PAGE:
Thursday, April 5, 2007

KommerciaL Kuala Lampur

As soon as we arrived at KL Airport, recently voted the best airport in the world, we knew this was a consumer dominated society. At 10:30 in the evening, the airport shops were bustling, and the airport was buzzing. We took a train to the baggage collection, and then nearly took another train into the city. “It only takes 28 minutes and costs RM 35 ($12)” said the young hustler trying to sell me a train ticket. “A taxi will take over an hour, and cost three times as much.” Since I wanted to try the train, I asked how close the city station was to our hotel. I was told we would need to take a 15 minute taxi ride, so we took a taxi all the way.

As we left the baggage area, dozens of young men urged us to ride with them. But not having. been to the city before we were cautious, and headed over to the visitor information desk “You should purchase a coupon over there” said the older lady. “Where are you staying? How many are you?’ When I told her, she told me to get a budget cab. It cost RM 67.40, ($23) and took 55 minutes for the 70 km drive.

I tell this story since I am curious as to what will happen when Vancouver’s RAV line is opened. In a number of cities we have visited, it is cheaper and more convenient for two to take a taxi, rather than the airport train. I just hope we price the RAV system properly, to encourage people to actually use it.

As we drove into the city, I was struck by the number of billboards, all in English, and the effort to use every available space for advertising. I was particularly intrigued by the ads on the elevated train pylons. At night they were well lit up, and I thought that perhaps this is something Vancouver should consider. It might help fund new SkyTrain cars, or at least some landscaping along the corridor, like in KL.

When we arrived at the Hotel Istana, I was shocked. I nearly didn’t want to stay here, since the price was so low at RM199 ($66). But it turned out to be as advertised; quite a grand luxury hotel in the city’s Golden Triangle, with a wonderful lobby just hopping with activity.

The next morning we had an expansive buffet breakfast in the garden, and then set out for the Tourist Information Centre to organize a ‘hop on hop off’ bus trip.While I have spent most of my life ridiculing people who do ‘tourist things’, I now seek out a bus tour in every new city. The 3 hour KL trip gave us a great overview of a very busy city with strong Islamic roots. The highlight, without doubt, were the Petronas Towers. They were my main reason for coming here, and I was not disappointed, especially at night, when the buildings glow prominently on the city’s skyline.It was difficult to enjoy certain aspects of KL having just been in Singapore. The inner city seemed quite dirty and disorganized, with little evidence of any overall plan. But there were some lovely parks and garden areas, including the grounds of the King’s Palace. We will always remember this location since I was accosted by a group of tourists from Beijing. They all wanted to have their picture taken with me! One after the other, about fifteen came forward. First they shook my hand, and then posed for the cameras, holding tightly onto my arm. While I wanted to believe they thought I was Steven Spielberg, Sally says it was probably my white beard that attracted them. At any rate, maybe we’ll find out when we’re in Beijing.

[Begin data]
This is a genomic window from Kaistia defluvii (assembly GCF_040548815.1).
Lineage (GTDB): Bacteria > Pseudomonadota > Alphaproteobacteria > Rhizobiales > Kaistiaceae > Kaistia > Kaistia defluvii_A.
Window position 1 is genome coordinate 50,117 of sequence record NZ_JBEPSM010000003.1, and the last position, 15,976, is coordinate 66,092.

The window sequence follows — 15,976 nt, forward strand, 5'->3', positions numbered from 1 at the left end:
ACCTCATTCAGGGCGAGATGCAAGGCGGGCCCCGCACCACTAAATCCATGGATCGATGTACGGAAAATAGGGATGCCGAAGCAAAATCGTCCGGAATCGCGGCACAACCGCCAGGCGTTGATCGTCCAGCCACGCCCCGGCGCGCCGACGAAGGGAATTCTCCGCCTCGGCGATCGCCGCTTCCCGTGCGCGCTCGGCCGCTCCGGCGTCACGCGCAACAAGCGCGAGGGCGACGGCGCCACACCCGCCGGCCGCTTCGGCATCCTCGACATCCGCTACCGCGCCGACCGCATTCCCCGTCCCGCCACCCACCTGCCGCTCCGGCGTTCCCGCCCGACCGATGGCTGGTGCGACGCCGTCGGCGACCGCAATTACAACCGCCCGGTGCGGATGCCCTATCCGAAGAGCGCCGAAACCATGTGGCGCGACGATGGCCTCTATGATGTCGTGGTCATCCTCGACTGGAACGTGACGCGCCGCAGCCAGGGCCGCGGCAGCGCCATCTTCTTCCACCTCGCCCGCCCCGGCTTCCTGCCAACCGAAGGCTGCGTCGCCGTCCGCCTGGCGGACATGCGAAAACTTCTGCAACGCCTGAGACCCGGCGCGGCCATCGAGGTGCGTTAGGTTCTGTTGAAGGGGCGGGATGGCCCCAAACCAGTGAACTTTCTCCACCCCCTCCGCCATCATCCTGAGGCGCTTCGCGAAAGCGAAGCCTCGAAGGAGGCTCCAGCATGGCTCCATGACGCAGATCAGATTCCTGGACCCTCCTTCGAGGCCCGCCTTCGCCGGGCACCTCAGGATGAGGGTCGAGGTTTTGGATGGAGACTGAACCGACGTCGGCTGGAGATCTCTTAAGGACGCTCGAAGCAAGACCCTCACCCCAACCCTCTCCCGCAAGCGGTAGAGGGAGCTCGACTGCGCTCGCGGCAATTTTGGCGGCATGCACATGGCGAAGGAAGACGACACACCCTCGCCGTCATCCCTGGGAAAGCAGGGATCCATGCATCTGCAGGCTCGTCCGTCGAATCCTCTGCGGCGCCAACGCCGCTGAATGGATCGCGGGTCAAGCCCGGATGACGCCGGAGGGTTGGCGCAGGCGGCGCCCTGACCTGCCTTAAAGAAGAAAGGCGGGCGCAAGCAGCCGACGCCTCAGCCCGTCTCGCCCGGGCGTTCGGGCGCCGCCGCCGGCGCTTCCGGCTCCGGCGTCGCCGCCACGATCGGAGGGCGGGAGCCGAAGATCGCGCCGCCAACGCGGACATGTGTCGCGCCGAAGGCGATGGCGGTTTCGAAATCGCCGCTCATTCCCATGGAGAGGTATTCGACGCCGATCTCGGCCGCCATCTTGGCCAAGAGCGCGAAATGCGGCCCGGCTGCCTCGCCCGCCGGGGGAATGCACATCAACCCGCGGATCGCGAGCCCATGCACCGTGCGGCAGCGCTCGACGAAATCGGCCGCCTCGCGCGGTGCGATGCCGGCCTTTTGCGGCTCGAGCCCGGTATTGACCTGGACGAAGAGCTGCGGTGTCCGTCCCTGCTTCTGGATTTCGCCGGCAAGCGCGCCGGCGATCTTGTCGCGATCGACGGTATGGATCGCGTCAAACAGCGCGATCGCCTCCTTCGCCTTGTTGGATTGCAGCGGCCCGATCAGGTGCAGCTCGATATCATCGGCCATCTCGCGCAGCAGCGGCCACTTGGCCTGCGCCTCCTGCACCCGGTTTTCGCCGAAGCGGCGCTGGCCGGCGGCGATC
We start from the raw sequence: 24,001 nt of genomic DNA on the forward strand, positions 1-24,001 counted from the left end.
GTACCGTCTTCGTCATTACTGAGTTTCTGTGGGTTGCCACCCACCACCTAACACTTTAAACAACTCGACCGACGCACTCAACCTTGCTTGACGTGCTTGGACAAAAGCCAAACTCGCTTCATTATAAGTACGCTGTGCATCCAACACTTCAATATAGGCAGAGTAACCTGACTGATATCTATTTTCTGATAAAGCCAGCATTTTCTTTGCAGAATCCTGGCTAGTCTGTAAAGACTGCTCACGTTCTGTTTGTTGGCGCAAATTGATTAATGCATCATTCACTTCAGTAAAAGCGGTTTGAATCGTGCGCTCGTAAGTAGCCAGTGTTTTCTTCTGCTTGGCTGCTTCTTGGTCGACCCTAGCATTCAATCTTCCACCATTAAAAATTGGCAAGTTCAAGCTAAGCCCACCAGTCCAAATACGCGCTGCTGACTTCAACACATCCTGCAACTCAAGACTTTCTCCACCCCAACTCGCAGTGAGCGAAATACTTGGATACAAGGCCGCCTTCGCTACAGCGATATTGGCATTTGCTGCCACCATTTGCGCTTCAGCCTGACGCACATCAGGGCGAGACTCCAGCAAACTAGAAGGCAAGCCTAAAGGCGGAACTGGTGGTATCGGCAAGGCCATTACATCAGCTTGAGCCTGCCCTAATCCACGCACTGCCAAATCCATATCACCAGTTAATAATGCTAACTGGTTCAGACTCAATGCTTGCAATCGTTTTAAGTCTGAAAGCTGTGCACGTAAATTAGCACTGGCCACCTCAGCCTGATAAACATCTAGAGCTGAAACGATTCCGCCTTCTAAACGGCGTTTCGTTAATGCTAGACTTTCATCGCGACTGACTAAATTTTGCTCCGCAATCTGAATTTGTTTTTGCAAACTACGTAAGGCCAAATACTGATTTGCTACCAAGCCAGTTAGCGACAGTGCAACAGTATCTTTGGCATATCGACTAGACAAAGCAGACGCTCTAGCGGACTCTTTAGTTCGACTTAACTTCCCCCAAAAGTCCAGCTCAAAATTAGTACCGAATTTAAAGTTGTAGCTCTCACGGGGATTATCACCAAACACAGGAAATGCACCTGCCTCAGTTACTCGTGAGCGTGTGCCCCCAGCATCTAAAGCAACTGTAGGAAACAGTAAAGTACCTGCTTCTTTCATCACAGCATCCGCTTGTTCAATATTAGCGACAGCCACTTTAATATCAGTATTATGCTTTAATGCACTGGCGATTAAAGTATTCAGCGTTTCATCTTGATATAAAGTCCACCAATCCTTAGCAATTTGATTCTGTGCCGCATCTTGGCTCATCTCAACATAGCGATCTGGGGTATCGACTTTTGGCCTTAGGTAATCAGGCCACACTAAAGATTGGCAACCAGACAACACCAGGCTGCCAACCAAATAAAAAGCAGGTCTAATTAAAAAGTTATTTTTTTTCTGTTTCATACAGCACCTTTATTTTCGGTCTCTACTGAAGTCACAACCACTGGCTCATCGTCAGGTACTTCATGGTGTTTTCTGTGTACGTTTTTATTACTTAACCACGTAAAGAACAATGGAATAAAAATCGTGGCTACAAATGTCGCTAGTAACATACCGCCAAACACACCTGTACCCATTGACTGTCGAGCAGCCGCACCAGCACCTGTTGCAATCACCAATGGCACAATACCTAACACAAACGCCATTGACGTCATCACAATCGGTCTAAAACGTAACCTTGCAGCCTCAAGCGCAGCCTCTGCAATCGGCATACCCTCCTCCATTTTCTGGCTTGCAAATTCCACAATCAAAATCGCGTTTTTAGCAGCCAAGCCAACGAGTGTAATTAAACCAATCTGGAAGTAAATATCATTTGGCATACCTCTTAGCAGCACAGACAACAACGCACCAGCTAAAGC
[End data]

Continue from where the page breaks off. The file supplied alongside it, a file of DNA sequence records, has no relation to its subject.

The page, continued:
We didn’t spend enough time in KL to truly get to know the city. But our impressions are of a very busy, active place, that is a transition between the organized cities we have visited, and the really disorganized ones we are about to visit in Thailand, Cambodia, Laos and Vietnam. There are some impressive modern areas, but also much chaos, and a great need for repair of streets and infrastructure. (Although I must add that the landscaping along the main roads in and out of the city was very beautiful and well maintained.) While I would like to have visited some of the suburban areas, two nights were enough, and at Saturday noon, we decided to set off for Malacca, a place I have always been fascinated by, since my days of stamp collecting. Since it was too close to fly, we foolishly decided to take one of the luxury air conditioned buses. It was an experience we won’t soon forget!

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